Venice’s elites were the chief beneficiaries. Like all open economies, theirs was turbulent. Today, we think of social mobility as a good thing. But if you are on top, mobility also means competition. In 1315, when the Venetian city-state was at the height of its economic powers, the upper class acted to lock in its privileges, putting a formal stop to social mobility with the publication of the Libro d’Oro, or Book of Gold, an official register of the nobility. If you weren’t on it, you couldn’t join the ruling oligarchy.

The political shift, which had begun nearly two decades earlier, was so striking a change that the Venetians gave it a name: La Serrata, or the closure. It wasn’t long before the political Serrata became an economic one, too. Under the control of the oligarchs, Venice gradually cut off commercial opportunities for new entrants. Eventually, the colleganza was banned. The reigning elites were acting in their immediate self-interest, but in the longer term, La Serrata was the beginning of the end for them, and for Venetian prosperity more generally. By 1500, Venice’s population was smaller than it had been in 1330. In the 17th and 18th centuries, as the rest of Europe grew, the city continued to shrink....several recent studies have shown that in America today it is harder to escape the social class of your birth than it is in Europe. The Canadian economist Miles Corak has found that as income inequality increases, social mobility falls...Businessmen like to style themselves as the defenders of the free market economy, but as Luigi Zingales, an economist at the University of Chicago Booth School of Business, argued, “Most lobbying is pro-business, in the sense that it promotes the interests of existing businesses, not pro-market in the sense of fostering truly free and open competition.”
business_interests  capitalism  Chrystia_Freeland  city-states  cronyism  crony_capitalism  depopulation  elitism  entrenched_interests  history  income_distribution  income_inequality  lobbying  locked_in  moguls  new_entrants  oligarchs  pro-business  pro-market  Renaissance  self-destructive  self-interest  social_classes  social_mobility  The_One_Percent  Venice  winner-take-all 
september 2013 by jerryking
Pundit Under Protest - NYTimes.com
By DAVID BROOKS
June 13, 2011
The 2012 election is about how to avert national decline. All other
issues flow from that anxiety....The Republican growth agenda — tax cuts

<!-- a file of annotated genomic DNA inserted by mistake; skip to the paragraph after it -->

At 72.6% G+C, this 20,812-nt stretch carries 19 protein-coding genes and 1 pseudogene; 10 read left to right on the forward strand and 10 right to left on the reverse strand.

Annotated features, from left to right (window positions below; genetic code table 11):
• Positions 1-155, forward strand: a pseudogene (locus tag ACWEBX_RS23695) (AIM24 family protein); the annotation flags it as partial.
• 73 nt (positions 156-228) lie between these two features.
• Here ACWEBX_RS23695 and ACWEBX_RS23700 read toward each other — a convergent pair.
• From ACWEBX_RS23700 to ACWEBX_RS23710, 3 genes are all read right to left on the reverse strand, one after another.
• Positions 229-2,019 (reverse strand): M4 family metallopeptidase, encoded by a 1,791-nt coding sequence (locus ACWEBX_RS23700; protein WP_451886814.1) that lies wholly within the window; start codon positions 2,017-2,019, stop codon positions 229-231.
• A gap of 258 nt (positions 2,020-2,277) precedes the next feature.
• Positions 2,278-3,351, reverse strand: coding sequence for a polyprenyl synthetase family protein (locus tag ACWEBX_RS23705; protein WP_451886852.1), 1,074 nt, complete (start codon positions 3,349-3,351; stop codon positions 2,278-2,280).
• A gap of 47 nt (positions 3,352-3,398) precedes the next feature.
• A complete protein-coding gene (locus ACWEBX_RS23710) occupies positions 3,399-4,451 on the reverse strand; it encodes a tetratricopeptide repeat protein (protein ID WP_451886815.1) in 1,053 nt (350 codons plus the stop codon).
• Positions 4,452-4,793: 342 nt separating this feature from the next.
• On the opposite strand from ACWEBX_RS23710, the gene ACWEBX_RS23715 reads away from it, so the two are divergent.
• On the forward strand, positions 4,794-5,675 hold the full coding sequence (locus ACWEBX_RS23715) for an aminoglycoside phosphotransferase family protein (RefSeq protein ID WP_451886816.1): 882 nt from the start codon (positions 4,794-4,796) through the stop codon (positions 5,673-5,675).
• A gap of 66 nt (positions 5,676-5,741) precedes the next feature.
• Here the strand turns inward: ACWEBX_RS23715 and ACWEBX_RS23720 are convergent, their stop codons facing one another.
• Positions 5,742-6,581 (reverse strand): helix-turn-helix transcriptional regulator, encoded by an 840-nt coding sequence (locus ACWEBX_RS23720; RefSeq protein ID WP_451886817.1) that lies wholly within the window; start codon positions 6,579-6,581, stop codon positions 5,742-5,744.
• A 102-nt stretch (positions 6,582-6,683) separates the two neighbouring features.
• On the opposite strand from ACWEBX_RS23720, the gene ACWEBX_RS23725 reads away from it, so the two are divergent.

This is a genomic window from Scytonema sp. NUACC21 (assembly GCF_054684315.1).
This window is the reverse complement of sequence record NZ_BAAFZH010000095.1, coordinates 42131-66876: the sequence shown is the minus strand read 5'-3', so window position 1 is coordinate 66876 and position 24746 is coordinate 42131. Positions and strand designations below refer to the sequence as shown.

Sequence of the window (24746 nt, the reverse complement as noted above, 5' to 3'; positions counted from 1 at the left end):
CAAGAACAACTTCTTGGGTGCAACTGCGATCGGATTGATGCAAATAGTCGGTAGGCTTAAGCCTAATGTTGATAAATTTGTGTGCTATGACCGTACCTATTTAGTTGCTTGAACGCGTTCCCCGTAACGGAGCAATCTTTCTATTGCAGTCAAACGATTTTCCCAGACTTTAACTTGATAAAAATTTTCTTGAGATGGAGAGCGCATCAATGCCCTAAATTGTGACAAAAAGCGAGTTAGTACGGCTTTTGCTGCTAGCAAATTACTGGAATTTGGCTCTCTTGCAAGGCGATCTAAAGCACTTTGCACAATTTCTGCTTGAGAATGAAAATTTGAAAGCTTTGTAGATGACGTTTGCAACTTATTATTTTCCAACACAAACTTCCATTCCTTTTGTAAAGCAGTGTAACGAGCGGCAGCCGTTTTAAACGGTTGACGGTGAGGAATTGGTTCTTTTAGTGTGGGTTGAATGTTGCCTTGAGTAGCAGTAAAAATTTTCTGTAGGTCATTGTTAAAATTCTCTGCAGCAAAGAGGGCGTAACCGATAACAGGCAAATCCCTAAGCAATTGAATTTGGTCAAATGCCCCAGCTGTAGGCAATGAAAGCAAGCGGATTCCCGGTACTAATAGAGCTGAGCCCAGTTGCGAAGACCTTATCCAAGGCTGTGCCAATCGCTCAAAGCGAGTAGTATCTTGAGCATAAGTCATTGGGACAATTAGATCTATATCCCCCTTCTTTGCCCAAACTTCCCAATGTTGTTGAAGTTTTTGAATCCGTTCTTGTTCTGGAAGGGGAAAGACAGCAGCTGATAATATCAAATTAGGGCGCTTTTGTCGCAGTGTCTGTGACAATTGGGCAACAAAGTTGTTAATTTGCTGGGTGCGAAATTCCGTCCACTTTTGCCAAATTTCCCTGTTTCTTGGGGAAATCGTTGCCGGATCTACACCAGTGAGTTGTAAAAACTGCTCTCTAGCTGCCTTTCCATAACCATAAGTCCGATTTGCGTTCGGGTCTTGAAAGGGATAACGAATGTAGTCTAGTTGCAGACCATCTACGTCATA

and nothing else — is stupefyingly boring, fiscally irresponsible and
politically impossible... Republicans have taken a pragmatic policy
proposal from 1980 and sanctified it as their core purity test for
2012....Democrats, they offer practically nothing. They acknowledge huge
problems like wage stagnation and then offer... light rail! Solar
panels! ...Democrats dream New Deal dreams, propose nothing and try to
win elections by making sure nobody ever touches Medicare....a
Hamiltonian Party would offer a multifaceted reinvigoration agenda,
grabbing & blending growth ideas from all spots on the political
spectrum...This reinvigoration package would have four baskets.(1) an
entitlement reform package (2) a targeted working-class basket (3) a
political corruption basket. (4) a pro-business basket.
Alexander_Hamilton  America_in_Decline?  David_Brooks  decline  Democrats  elections  GOP  multifaceted  pro-business 
june 2011 by jerryking
Obama Sends Pro-Business Signal With Adviser Choice - NYTimes.com
By SHERYL GAY STOLBERG and ANAHAD O’CONNOR
Published: January 21, 2011
Jeffrey_Immelt  Obama  GE  pro-business 
january 2011 by jerryking
The job of business secretary is to put the future first
Sep 29, 2010 | Financial Times. pg. 15 | John Kay.
There is a difference between being pro-market and being pro-business.
There is also a difference between being pro-business - in the sense of
wanting industry to be healthy, profitable and innovative - and being
supportive of the interests of particular companies....If you were a
government department pondering the future of the computer industry in
the 1970s, you would naturally have turned to IBM for thoughtful
experts and presentations. You would not have consulted Bill Gates or
Steve Jobs, who were barely out of school, or Michael Dell, who was
barely in it. But IBM did not know the future of the industry. If it
had known, it would have tried to prevent it. The interests of the
industry and of consumers were not only different from those of the
dominant business: they were diametrically opposed.
ProQuest  innovation  new_entrants  pro-market  pro-business  crony_capitalism  future 
october 2010 by jerryking